I refer to the article, 'Course fees deductible to upgrade skill levels' (South China Morning Post, March 7), in which reference was made to the course fees of the Open Learning Institute (OLI).
I wish to point out that the notion of a lump sum annual course fee as reflected by the statement 'a student would have to pay $25,000 a year' is incorrect.
OLI course fees are calculated on the basis of credit weighting. Courses are usually assigned a credit weighting of five, 10 or 20 credits. For the April 1996 semester, a credit costs about $775 - so a 10-credit course will cost $7,750. Thus a student's course fee per year will depend on the total number of credits taken by him or her during that year.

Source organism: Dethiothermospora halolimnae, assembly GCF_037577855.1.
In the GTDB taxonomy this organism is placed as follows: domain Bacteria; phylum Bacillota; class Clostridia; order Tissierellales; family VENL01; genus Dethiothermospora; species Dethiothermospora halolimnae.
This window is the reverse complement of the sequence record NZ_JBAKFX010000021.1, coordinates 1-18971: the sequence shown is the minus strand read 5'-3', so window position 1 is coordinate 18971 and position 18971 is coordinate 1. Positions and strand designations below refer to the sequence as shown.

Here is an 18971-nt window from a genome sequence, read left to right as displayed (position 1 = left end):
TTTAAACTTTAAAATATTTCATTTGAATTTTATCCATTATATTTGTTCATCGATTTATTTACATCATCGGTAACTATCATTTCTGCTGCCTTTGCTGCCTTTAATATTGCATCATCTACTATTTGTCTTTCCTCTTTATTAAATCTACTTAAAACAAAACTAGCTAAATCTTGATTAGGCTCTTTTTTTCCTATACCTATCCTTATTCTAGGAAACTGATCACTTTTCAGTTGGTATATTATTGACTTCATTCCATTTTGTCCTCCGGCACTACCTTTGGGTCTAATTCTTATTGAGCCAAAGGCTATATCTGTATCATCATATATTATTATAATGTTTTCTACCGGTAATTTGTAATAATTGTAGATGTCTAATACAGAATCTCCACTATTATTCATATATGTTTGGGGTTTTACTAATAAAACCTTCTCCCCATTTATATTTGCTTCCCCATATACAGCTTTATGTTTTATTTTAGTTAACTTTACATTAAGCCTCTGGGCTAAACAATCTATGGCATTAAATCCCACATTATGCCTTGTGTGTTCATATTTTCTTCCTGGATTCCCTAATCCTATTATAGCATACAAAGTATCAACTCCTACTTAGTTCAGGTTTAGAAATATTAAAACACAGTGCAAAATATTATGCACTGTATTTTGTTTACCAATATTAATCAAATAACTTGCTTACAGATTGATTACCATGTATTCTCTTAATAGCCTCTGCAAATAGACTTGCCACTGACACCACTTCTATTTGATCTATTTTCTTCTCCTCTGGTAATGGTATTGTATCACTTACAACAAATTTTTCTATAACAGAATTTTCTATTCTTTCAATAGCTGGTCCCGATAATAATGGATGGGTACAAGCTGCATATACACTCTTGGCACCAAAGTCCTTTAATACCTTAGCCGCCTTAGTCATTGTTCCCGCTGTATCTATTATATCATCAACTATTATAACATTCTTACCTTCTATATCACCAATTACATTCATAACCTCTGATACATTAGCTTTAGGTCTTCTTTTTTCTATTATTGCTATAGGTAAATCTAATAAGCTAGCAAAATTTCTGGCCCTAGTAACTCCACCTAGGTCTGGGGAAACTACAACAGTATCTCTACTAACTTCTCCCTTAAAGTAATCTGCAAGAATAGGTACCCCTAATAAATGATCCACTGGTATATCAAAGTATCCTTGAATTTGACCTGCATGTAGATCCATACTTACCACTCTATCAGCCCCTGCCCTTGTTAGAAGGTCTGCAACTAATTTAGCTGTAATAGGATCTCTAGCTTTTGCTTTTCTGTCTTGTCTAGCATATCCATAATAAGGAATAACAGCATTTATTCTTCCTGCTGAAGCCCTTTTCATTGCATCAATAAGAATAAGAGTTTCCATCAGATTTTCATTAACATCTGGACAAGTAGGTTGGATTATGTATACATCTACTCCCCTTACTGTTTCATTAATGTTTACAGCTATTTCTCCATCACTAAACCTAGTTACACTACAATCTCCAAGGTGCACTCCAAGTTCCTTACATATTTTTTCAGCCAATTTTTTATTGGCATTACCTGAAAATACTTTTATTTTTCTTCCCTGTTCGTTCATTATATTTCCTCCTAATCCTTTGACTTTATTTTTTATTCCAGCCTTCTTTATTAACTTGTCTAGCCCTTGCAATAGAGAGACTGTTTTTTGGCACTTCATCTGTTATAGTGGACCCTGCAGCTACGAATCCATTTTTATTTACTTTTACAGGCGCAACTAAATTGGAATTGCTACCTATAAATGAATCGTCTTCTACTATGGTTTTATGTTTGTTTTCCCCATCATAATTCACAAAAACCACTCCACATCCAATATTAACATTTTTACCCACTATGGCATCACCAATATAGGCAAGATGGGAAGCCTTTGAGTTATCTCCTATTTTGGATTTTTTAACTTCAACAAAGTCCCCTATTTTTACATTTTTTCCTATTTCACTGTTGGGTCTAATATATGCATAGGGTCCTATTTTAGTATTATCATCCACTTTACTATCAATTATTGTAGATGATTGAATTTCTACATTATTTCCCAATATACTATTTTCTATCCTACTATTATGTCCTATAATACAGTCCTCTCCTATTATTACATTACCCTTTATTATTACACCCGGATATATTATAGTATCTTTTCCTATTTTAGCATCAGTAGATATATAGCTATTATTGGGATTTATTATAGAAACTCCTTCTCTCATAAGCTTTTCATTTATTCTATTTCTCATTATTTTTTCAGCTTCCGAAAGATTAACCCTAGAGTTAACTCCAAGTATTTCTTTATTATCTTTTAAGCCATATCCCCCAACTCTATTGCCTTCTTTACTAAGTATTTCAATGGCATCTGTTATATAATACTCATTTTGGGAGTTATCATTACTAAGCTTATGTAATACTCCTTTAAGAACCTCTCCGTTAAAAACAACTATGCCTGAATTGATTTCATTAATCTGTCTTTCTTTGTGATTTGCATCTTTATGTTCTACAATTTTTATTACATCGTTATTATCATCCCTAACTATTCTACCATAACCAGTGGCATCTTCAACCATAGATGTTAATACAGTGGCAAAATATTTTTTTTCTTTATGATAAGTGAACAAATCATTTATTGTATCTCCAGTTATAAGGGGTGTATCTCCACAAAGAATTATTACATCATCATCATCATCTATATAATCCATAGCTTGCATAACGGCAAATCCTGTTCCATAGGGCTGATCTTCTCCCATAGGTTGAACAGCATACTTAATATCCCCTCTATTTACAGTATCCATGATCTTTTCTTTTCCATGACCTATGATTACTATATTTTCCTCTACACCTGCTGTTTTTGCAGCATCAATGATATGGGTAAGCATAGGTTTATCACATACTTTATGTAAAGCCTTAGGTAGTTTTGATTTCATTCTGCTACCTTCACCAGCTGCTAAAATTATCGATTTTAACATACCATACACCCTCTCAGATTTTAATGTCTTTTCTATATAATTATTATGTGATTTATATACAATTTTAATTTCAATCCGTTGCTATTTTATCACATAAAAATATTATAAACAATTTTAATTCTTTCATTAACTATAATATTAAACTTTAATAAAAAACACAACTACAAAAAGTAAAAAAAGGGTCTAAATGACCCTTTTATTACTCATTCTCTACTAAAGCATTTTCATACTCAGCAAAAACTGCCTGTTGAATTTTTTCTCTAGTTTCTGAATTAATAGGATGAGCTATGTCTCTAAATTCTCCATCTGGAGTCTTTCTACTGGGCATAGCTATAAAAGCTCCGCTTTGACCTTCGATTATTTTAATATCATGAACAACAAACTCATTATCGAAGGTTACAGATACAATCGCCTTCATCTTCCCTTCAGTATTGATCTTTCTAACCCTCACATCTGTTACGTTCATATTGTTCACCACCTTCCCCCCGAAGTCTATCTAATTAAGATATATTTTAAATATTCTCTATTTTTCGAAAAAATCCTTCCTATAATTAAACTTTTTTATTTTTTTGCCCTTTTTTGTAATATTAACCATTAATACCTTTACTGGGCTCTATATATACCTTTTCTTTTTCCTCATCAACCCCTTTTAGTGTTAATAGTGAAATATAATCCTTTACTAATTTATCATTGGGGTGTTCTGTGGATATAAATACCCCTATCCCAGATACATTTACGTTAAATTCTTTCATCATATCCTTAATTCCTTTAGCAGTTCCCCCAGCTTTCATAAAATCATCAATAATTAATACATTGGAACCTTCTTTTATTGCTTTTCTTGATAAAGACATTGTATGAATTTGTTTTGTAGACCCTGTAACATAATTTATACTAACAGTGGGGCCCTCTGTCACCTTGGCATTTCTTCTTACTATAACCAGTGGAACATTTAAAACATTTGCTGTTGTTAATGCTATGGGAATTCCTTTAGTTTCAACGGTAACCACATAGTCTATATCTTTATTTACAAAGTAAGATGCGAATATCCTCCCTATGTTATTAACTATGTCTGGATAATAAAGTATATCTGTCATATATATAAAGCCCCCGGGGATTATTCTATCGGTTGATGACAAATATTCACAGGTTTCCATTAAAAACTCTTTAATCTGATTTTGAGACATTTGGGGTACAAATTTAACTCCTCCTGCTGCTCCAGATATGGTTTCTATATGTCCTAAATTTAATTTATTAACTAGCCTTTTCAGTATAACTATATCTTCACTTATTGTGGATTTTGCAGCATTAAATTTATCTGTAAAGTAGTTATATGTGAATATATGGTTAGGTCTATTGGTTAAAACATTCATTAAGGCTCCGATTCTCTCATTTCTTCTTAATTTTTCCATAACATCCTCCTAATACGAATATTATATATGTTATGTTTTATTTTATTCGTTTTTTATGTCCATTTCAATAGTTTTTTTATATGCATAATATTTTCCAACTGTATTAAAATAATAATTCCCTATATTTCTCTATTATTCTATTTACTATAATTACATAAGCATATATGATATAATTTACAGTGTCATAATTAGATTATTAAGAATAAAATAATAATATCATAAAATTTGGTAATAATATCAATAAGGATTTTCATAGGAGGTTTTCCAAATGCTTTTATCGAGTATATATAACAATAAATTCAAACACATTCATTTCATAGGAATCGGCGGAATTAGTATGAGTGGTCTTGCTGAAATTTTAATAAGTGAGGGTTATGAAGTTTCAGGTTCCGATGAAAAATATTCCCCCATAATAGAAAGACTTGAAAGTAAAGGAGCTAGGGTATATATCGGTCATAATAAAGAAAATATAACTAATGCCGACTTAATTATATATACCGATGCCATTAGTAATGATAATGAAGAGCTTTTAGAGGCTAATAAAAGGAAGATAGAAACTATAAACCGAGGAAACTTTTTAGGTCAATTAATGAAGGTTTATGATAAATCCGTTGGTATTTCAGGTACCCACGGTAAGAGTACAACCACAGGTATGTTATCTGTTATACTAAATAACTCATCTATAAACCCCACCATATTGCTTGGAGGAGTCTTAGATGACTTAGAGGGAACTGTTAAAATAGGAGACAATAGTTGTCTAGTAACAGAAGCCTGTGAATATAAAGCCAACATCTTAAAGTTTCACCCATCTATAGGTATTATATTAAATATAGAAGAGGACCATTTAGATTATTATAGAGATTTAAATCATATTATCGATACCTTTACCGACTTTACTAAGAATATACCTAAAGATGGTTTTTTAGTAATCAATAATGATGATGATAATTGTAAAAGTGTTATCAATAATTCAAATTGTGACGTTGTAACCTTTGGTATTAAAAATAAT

Most of our current enrolment of 20,000 students are in full employment and follow their course of study on a part-time basis. The average loading is 20 credits per year. This works out as $15,500 in 1996.
An ordinary degree requires the completion of 120 credits. Students can complete this requirement at their own pace of study.
We welcome the proposed salaries tax concession for training-course expenses. It is a step in the right direction for continued upgrading of the Hong Kong labour force to maintain its competitive edge. We are glad that our 20,000 working students, as well as prospective students, will benefit from this development.
ALEX WONG Head, Public Affairs Unit Open Learning Institute